Halden’s and Ben’s recent posts on sex and personhood reminded me of Ray Anderson’s essay ‘Bonding Without Bondage’ (in On Being Family: A Social Theology of the Family). Anderson’s essay is on marriage, and begins by identifying a subtle but important distinction between a ‘theological’ view (i.e. that determined by theology proper and its Gospel shape) and an ‘ethical’ view (i.e. that determined by appeals to natural law) of marriage. The former is that held by Karl Barth, the latter by Emil Brunner. Anderson recalls that for Brunner marriage is not good in se, but only as it provides the optimum containment for what is otherwise unbridled impulse. For Brunner, sexuality is sanctified only through marriage, unless one chooses total abstinence. In other words, Brunner suggests that the erotic sexual impulse is an ‘unnatural’ and ‘unbridled biological instinct’ which can only be consecrated through marriage, or the ethical demand of abstinence (Love and Marriage, 183, 195). Barth, conversely, contends that human sexuality is a determination of human existence as the image and likeness of God and thus exists prior to, and independent of, marriage as a true order.
Anderson highlights that whereas for Brunner sexuality is sanctified as an ethical existence under the command of God only in the marriage relation, for Barth the command of God sanctifies human persons by including their sexuality within their humanity. In other words, the sexual relation of woman and man has already been constituted a true order of humanity, as an integral part of total humanity as male and female. Marriage, therefore, however conceived, integrates sexuality into total humanity.
Anderson observes that Brunner’s position of human sexuality ad extra to human personhood has serious consequences for understanding the role of sexuality in the case of the unmarried person as well as for a discussion of the matter of homosexuality. If we follow Brunner and understand the married couple as the basic model of man and woman as a community of love and all other relations as peripheral to it, then marriage will be offered as the highest – if not the only – possibility for authentic personhood. If, on the other hand, we follow Barth that humanity as determined by God is cohumanity, existing concretely as either male or female, then marriage (however conceived) is seen not as a ‘containment’ of that which has no other ethical point of reference, but as the ‘contextualizing’ of that which comes to expression in the total encounter of persons.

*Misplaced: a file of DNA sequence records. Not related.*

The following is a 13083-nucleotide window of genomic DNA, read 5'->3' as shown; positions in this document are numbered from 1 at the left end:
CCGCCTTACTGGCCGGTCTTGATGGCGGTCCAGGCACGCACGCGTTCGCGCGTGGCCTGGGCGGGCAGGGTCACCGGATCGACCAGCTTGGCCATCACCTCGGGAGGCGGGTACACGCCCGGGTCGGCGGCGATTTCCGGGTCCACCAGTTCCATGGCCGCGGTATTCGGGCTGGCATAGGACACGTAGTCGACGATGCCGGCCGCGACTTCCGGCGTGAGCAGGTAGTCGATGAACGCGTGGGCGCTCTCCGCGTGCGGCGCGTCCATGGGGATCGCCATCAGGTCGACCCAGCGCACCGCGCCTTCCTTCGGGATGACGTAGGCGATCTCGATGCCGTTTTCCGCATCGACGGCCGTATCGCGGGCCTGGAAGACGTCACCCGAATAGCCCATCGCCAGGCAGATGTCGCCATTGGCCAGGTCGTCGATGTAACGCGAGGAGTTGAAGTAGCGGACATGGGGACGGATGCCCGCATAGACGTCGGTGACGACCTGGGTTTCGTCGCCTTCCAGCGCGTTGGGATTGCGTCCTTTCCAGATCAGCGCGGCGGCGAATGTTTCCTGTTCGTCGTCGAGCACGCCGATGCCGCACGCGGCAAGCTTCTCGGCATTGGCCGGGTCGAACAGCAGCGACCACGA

One of the main points that Anderson seeks to bring home is that the divine command (‘What God has joined together …’) does not take place behind our backs, independent of human response and recognition. While marriage is grounded in God’s covenant love, it involves the mutual recognition, choice, and commitment of two people who are brought together by God in covenant partnership. God joins together actually as well as theoretically. God joins together in and by the encounter and decision of the two who form the union: not only on the basis of this human act of love but coincidental with it and as its objective validation. What begins as affection and feelings of love is absorbed into personal will expressed as commitment in marriage (with or without ‘a wedding’).
According to Barth, love, in contradistinction to mere affection,
‘may be recognised by the fact that it is determined, and indeed determined upon the life-partnership of marriage. Love does not question; it gives an answer. Love does not think; it knows. Love does not hesitate; it acts. Love does not fall into raptures; it is ready to undertake responsibilities. Love puts behind it all the Ifs and Buts, all the conditions, reservations, obscurities and uncertainties that may arise between a man and a woman. Love is not only affinity and attraction; it is union. Love makes these two persons indispensable to each other’. (CD III.4, 221)
Of course, one could – and indeed should – ask, what has love got to do with it?
Still, while certain to set marriage within the absolute determination of divine command, Anderson is equally concerned to not set marriage above the reality and practice of human existence. In this way, he avoids the idealism(s) often associated with marriage. He also notes that marriage can never be the solution to problems of personal unhappiness or loneliness. It can never be the relational horizon within which one expects to meet all his or her personal needs. Marriage, he contends, offers an expression of love and sexuality not realisable in any other human relationship, but it is no more human than any other human task or relationship. And, in particular, because marriage takes place under the divine command,
‘the sphere of the relationships of man and woman as they are embodied and lived out among us human beings is not simply a labyrinth of errors and failings, a morass of impurity, or a vale of tears at disorder and distress. For by the grace of God … there are always in this sphere individual means of conservation and rescue, of deliverance and restoration, assured points and lines even where everything seems to vacillate and dissolve, elements of order in the midst of disorder … And if there is no perfect marriage, there are marriages which for all their imperfection can be and are maintained and carried through, and in the last resort not without promise and joyfulness, arising with a certain necessity, and fragmentarily, at least, undertaken in all sincerity as a work of free life-fellowship. There is also loyalty even in the midst of disloyalty and constancy amid open inconstancy … Thus even where man does not keep the command, the command keeps man … He who here commands does not only judge and forgive: He also helps and heals’. (CD III.4, 239–40)